Syria aspires for political solution to civil war after IS collapse

Li Jiayao

by Hummam Sheikh Ali

DAMASCUS, Dec. 28 (Xinhua) -- The major achievement for Syria in 2017 was perhaps the defeat of the Islamic State (IS), a development that nourishes hopes and paves the way for a possible political solution to the nearly seven-year-old civil war in 2018, after several setbacks in the course of negotiations.


On Oct. 17, the Kurdish-led Syrian Democratic Forces (SDF), backed by the U.S., fully captured the northern city of Raqqa, almost three years after the terrorist group declared the city as the capital of its self-styled caliphate in Syria.

It took the SDF four months to defeat the IS in Raqqa, with the heavy backing of the U.S.-led anti-terror coalition.

According to the Syrian Observatory for Human Rights monitor group, 3,250 people, including 1,130 civilians, were killed during the four-month intense battles in Raqqa.

The London-based watchdog also said 80 percent of Raqqa was destroyed owing to the heavy bombing by both the SDF and the U.S.-led coalition.

In tandem with the SDF's attacks on Raqqa, the Russian-backed Syrian army was making strides in the battles against IS militants in the eastern province of Deir al-Zour, which boasts key oil and gas fields and was thus deemed as the economic capital of the IS.

On Nov. 3, the Syrian army declared the liberation of the entire city of Deir al-Zour from the IS, after months of battles in the capital city that bears the same name with the province.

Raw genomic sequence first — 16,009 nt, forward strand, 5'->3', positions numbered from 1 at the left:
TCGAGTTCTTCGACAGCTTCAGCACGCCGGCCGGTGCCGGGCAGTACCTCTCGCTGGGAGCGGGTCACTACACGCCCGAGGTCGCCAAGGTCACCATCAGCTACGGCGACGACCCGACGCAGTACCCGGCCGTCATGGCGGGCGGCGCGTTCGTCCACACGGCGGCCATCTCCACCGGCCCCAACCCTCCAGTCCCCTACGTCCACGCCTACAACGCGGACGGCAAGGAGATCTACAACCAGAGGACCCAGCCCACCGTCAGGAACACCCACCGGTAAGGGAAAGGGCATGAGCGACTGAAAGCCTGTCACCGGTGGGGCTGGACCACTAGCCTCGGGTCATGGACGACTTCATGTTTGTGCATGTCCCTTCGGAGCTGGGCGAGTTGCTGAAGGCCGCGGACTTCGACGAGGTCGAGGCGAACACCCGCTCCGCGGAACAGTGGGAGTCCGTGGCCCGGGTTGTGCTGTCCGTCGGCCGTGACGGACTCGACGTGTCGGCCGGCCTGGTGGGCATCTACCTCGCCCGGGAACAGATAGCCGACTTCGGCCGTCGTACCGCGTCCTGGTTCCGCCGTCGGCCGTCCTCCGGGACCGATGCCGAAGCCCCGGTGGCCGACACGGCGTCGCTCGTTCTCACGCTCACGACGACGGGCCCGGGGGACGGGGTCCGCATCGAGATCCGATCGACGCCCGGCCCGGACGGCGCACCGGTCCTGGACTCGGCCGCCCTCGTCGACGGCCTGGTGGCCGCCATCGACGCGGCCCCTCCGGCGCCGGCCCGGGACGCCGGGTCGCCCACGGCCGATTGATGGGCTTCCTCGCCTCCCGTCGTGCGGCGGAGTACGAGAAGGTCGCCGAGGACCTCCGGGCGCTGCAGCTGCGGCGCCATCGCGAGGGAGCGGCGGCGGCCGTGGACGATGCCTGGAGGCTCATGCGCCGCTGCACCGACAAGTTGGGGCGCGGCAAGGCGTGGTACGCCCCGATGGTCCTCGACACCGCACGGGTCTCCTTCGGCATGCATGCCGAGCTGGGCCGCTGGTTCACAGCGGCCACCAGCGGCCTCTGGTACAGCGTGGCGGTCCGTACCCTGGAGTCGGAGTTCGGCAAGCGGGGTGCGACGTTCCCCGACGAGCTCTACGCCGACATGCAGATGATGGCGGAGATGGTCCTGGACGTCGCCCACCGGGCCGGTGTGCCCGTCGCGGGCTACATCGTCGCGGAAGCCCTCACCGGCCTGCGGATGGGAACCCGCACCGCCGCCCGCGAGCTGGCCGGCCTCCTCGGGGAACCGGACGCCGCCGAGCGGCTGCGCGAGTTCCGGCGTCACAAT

The army later defeated the IS in two key strongholds in the countryside of Deir al-Zour Province, namely the cities of al-Mayadeen and al-Bukamal along the Iraqi border.

To reach Deir al-Zour, the Syrian government forces with the backing of pro-government fighters, and the Lebanese group of Hezbollah launched a wide-scale military offensive in the Syrian Desert in the remote eastern countryside of Homs Province in central Syria.

The campaign started in May and initially focused on eliminating rebel threats along the highway from the capital Damascus to the border with Iraq.

Its first goal was to capture both the highway and the al-Tanf border crossing, thus securing the Damascus countryside from a potential rebel attack.

Later, multiple other fronts were opened throughout the desert, in addition to the anti-IS operation "Grand Dawn" which aimed to reopen the Damascus-Palmyra highway and prepare for an offensive toward Deir al-Zour.

Along the way in the desert toward Deir al-Zour, the army recaptured Palmyra and other key IS strongholds.

During the offensive in the desert, key gas and oil plants, including the Hayyan gas fields, the largest production facility of gas feeding electricity stations in central and southern Syria, were recaptured from the IS.

The series of operations stripped the IS of its political and economic strongholds, so that the eradication of its remnants in the countryside of Deir al-Zour is just a matter of time.


In the meantime, the Kurdish-led SDF was also attacking the IS in the northern countryside of Deir al-Zour, yet with different aims.

The Syrian army's aim was to get all the areas captured by the IS back to the government control, while the U.S.-backed SDF was to consolidate its presence to realize its old dream of establishing an autonomy in Syria.